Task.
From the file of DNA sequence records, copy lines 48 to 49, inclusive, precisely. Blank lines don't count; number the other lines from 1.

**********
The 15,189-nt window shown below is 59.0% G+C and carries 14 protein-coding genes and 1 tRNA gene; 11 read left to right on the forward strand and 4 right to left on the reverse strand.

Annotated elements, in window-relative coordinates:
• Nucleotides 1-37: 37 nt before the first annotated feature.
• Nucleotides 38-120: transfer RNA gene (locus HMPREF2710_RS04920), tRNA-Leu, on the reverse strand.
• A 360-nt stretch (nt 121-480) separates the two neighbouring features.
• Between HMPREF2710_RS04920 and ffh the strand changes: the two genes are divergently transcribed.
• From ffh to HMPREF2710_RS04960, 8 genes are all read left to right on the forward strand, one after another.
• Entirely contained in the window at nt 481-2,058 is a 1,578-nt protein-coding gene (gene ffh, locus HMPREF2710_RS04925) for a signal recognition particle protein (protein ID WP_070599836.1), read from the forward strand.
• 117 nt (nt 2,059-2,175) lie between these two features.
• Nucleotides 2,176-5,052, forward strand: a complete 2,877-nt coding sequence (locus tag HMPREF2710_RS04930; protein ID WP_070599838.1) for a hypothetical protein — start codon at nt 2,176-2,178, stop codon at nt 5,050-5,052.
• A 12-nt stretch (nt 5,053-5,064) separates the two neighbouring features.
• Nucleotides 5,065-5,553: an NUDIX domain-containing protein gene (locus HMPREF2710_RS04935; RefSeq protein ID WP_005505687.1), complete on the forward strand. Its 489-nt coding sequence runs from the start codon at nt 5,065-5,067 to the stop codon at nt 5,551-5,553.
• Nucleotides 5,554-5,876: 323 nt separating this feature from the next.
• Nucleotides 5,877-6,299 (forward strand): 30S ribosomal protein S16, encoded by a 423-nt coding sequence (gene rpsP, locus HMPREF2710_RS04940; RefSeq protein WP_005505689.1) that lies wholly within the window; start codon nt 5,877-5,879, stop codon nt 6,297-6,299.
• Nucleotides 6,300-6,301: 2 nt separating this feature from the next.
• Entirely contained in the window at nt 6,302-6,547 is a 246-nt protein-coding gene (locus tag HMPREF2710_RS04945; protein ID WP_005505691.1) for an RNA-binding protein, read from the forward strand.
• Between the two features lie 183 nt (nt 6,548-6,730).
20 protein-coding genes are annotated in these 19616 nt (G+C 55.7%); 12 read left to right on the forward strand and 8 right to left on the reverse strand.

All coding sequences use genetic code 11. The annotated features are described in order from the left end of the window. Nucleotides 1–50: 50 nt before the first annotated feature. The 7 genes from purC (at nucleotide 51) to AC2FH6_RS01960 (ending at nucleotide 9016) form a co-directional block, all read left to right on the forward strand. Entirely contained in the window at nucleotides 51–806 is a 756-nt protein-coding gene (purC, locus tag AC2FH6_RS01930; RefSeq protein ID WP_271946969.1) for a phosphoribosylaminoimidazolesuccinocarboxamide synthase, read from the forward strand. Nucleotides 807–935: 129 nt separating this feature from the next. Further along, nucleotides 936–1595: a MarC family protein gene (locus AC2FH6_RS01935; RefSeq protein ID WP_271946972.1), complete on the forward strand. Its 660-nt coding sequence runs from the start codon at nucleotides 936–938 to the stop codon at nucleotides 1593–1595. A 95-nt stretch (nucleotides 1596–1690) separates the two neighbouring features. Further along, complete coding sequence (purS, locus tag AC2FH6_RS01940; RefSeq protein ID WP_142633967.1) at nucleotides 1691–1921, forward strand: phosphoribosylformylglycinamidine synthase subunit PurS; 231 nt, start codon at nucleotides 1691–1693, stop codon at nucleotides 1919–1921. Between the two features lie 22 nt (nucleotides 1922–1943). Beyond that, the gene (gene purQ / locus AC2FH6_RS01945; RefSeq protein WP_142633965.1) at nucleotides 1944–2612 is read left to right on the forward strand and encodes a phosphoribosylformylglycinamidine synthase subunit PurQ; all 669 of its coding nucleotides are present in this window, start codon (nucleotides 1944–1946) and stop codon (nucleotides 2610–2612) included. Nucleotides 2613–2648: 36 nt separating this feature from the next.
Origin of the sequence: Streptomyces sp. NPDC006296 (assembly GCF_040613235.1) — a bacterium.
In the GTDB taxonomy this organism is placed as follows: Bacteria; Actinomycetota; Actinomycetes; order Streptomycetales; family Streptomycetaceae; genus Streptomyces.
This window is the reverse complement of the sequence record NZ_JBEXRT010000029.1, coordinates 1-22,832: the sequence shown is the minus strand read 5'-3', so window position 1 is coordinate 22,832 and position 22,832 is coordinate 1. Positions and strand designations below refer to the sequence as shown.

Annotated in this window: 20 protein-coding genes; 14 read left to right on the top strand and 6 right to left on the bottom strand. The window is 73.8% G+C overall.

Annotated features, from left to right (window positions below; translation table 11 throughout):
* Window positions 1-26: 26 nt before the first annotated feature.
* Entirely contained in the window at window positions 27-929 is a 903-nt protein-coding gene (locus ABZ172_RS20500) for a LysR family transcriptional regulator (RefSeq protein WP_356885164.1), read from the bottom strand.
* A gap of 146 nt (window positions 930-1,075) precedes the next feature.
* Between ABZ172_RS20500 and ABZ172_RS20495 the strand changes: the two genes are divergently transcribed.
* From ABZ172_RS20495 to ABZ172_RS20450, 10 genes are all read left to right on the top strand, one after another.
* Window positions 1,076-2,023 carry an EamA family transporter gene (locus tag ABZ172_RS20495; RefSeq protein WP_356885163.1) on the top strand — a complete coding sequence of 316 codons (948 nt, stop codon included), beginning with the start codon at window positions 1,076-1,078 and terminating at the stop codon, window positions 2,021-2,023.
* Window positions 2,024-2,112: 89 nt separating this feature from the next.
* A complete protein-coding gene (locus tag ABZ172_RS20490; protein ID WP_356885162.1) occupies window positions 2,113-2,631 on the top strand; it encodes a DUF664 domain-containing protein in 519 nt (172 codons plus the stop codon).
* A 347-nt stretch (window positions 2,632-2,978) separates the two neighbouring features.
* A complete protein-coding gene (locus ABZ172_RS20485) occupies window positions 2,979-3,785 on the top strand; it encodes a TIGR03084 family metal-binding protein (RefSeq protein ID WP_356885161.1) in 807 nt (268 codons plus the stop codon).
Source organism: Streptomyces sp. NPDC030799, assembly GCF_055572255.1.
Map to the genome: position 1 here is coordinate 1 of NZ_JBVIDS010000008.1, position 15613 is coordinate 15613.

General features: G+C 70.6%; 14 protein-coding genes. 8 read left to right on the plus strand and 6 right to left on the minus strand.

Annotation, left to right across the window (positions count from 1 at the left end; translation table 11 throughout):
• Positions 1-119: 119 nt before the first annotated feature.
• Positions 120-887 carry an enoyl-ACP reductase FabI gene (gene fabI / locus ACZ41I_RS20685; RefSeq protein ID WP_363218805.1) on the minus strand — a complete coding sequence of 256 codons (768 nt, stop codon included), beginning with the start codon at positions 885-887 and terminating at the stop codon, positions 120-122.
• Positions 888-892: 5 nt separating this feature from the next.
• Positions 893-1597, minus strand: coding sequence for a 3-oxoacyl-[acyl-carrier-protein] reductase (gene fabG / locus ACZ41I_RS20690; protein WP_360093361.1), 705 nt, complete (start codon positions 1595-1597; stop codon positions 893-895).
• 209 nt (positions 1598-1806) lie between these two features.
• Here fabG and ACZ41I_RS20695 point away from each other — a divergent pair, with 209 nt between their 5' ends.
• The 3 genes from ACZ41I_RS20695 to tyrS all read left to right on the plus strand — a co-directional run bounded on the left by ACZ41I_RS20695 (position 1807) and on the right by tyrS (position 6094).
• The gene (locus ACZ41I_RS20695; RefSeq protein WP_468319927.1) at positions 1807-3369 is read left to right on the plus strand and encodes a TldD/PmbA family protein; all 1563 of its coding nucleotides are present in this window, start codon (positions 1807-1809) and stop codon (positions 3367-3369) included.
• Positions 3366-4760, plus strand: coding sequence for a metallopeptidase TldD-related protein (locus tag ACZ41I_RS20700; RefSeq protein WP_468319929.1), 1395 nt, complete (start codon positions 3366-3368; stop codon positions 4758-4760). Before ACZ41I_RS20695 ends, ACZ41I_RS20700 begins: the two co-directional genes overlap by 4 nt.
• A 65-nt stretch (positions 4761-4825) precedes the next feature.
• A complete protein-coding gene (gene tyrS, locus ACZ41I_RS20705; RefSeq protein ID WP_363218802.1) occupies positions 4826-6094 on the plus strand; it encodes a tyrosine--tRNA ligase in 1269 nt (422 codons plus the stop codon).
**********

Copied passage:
• A 65-nt stretch (positions 4761-4825) precedes the next feature.
• A complete protein-coding gene (gene tyrS, locus ACZ41I_RS20705; RefSeq protein ID WP_363218802.1) occupies positions 4826-6094 on the plus strand; it encodes a tyrosine--tRNA ligase in 1269 nt (422 codons plus the stop codon).